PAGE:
CHRONIC DISEASE: Conditions that keep coming back, or persistent conditions, that are the nation’s leading causes of death and disability (i.e., high blood pressure, diabetes, asthma, heart problems, and mental illness). Most of the time, these conditions could have been prevented. They can lead to lifelong disability. They negatively impact an individual’s quality of life, and they lead to high health care costs.
CULTURE: An integrated pattern of learned core values, beliefs, norms, behaviors and customs that are shared and transmitted by a specific group of people. Some aspects of culture, such as food, clothing, modes of production and behaviors, are visible. Major aspects of culture, such as values, gender role definitions, health beliefs and worldview, are not visible.
DIVERSITY: The visible and invisible mixture of differences and similarities between people that frame how we see the world and interact with others.
ENVIRONMENTAL FACTORS: Conditions that impact the health of people and communities. The amount of money, power, and resources that people have in their daily lives shapes these conditions. Examples include access to healthy food, as well as safe places to play and exercise; levels of stress; financial instability; insufficient or lack of employment; lack of quality education; unstable housing; and substandard health care.
EQUALITY: The quality or state of being equal and refers to the identical distribution of resources, decision making and outcomes regardless of level of need.
EQUITY: Providing all people with fair opportunities to achieve their full potential.
EQUITY LENS: The lens through which you view conditions and circumstances to assess who experiences benefits and burdens as the result of a program, policy, or practice.
HEALTH: A state of complete physical, mental, and social well-being and not merely the absence of disease or infirmity.
HEALTH DISPARITY: Differences in health status among distinct segments of the population including differences that occur by gender, race or ethnicity, education or income, disability, or living in various geographic localities.
HEALTH OUTCOMES: A change in the health of an individual, group, or population which is attributable to a planned intervention or series of interventions, regardless of whether such an intervention was intended to change health status.
INCLUSION: Active, intentional, and ongoing engagement with diversity, including intentional policies and practices that promote full participation and sense of belonging among all members of a group or organization.
INEQUITY: Differences in well-being between and within communities that are systematic, patterned, unfair, and can be changed. They are not random, as they are caused by our past and current decisions, systems of power and privilege, policies and the implementation of those policies.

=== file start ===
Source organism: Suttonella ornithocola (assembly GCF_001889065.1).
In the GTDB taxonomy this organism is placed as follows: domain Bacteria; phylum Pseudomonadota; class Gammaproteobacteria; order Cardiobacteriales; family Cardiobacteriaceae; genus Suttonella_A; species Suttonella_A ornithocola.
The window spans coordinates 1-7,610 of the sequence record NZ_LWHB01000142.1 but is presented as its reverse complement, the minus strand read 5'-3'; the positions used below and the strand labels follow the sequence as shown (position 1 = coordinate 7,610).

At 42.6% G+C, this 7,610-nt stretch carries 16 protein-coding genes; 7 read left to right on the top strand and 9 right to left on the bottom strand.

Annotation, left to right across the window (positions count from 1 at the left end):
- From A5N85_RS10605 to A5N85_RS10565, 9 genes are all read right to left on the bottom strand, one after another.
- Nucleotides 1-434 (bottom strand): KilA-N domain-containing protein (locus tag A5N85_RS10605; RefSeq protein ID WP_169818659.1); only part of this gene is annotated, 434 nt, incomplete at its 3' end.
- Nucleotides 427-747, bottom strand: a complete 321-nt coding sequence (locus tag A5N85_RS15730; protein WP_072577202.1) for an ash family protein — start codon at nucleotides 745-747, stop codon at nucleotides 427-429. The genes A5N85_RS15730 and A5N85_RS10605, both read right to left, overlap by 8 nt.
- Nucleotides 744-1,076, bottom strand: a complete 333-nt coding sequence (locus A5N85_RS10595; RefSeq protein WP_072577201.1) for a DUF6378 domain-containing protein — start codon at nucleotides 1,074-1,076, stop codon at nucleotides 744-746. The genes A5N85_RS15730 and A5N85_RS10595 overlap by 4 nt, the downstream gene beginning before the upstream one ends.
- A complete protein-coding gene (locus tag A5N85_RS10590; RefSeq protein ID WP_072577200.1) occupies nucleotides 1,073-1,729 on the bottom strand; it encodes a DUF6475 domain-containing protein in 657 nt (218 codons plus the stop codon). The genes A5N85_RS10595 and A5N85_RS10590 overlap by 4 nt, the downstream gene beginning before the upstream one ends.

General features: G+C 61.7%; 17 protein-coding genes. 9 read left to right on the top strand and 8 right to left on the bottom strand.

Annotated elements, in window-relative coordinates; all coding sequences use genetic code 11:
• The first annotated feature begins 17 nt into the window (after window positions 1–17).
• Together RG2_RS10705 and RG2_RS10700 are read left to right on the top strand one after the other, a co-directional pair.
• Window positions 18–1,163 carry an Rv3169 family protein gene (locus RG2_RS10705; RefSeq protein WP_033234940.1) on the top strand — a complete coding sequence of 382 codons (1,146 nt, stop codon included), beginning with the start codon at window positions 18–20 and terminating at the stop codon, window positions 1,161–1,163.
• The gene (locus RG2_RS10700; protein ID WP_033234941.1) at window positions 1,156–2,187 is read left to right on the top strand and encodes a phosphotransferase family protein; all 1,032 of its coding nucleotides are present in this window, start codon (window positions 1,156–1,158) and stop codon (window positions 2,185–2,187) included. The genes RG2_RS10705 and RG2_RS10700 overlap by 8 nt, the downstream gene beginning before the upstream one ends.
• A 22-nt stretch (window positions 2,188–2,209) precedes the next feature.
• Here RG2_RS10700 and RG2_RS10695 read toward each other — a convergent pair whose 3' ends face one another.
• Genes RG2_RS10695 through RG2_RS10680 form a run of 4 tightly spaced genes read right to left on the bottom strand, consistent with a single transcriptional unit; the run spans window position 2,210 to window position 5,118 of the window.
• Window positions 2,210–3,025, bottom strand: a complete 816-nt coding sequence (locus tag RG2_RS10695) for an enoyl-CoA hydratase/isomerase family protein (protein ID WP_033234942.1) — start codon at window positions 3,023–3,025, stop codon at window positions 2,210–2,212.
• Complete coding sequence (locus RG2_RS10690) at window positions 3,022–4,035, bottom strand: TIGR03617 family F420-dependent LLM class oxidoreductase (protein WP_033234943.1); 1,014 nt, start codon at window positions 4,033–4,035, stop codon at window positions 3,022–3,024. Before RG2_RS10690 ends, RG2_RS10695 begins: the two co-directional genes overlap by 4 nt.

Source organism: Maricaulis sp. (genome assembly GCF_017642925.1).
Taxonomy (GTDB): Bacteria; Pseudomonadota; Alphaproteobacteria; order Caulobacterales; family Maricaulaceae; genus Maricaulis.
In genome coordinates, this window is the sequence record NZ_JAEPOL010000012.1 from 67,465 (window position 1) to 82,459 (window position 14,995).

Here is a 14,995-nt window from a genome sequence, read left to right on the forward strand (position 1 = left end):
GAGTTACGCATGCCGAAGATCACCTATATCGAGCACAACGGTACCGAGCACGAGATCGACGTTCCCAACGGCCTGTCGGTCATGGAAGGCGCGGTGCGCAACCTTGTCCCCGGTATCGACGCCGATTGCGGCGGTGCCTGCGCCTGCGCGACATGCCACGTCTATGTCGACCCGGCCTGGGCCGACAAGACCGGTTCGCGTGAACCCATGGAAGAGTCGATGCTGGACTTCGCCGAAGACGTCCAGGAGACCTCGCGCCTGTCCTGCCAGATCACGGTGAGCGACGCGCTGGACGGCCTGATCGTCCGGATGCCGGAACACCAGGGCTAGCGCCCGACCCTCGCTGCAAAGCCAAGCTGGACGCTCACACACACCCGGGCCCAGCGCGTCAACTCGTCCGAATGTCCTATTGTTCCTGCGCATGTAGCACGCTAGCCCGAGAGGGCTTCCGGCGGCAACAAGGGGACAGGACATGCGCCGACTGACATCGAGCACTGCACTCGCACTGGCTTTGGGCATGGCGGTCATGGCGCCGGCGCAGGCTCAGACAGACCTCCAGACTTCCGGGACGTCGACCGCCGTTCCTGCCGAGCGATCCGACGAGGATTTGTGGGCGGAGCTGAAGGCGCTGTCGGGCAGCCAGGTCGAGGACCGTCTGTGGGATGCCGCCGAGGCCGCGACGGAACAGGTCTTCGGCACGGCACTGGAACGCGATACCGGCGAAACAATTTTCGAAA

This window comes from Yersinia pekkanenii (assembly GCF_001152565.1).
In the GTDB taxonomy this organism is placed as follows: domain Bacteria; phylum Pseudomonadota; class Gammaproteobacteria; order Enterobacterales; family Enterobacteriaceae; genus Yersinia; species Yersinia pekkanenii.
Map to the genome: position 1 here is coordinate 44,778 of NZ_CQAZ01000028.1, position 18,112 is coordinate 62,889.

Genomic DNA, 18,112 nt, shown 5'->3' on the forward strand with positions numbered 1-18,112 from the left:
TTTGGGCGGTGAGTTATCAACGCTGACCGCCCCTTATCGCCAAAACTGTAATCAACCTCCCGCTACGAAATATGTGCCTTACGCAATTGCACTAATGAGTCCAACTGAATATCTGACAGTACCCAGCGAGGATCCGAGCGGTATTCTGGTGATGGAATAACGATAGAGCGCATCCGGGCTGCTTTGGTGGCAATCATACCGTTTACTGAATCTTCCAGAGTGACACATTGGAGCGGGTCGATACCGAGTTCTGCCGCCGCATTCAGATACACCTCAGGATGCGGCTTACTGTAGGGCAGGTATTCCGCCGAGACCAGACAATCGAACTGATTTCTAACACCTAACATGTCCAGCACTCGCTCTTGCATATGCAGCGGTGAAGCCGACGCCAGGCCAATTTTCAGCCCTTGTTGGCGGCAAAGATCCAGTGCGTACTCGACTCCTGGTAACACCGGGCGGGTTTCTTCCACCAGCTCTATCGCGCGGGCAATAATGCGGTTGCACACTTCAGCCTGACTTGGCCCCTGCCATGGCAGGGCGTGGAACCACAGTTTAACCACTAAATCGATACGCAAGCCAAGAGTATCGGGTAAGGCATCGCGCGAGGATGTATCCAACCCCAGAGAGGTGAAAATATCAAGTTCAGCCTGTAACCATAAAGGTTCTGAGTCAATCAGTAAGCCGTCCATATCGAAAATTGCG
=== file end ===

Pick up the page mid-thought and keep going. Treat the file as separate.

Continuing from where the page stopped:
PEOPLE OF COLOR: Refers to groups of African Americans, Asian & Pacific Islanders, Native Americans, and Hispanics.
POPULATION HEALTH: Population health is the distribution of health outcomes across a geographically-defined group which result from the interaction between individual biology and behaviors; the social, familial, cultural, economic and physical environments that support or hinder wellbeing; and the effectiveness of the public health and healthcare systems.
PREVENTION: A systematic process that promotes healthy behaviors and reduces the likelihood or frequency of an incident, condition, or illness. Ideally, prevention addresses health problems before they occur, rather than after people have shown signs of disease or injury.
PUBLIC HEALTH: Public health promotes and protects the health of people and the communities where they live, learn, work and play. Public health deals with health from the perspective of populations, not individuals.
QUALITY OF LIFE: An individual’s perception of their position in life in the context of the culture and value systems in which they live and in relation to their goals, expectations, standards and concerns. It is a broad ranging concept affected in a complex way by the person’s physical health, psychological state, and level of independence, social relationships, personal beliefs, and their relationship to important features of their environment.
SOCIAL DETERMINANTS OF HEALTH: the circumstances, in which people are born, grow up, live, work, and age. These circumstances are, in turn, shaped by a wider set of forces: economics, social policies, and politics.
SOCIOECONOMIC: Relating to, or concerned with, the interaction of social and economic factors.
WELLNESS: Wellness is an active process of becoming aware of and making choices toward a healthy and fulfilling life. It is a dynamic process of change and growth.
Sources for Definitions:
CommonHealth ACTION: https://www.aamc.org/download/442880/data/chahandout2.pdf
Policy Link: http://www.policylink.org/about/mission-statement
D5 Coalition: http://www.d5coalition.org/tools/dei/
Regional Equity Atlas: http://regionalequityatlas.org/toolkit/definitions-of-equity
World Health Organization: http://www.who.int/social_determinants/en/
Health Improvement Partnership Cuyahoga: http://hipcuyahoga.org/key-terms/
Health Policy Institute of Ohio: http://www.healthpolicyohio.org/wp-content/uploads/2014/11/WhatIsPopHealth_PolicyBrief.pdf
National Wellness institute http://www.nationalwellness.org/?page=six_dimensions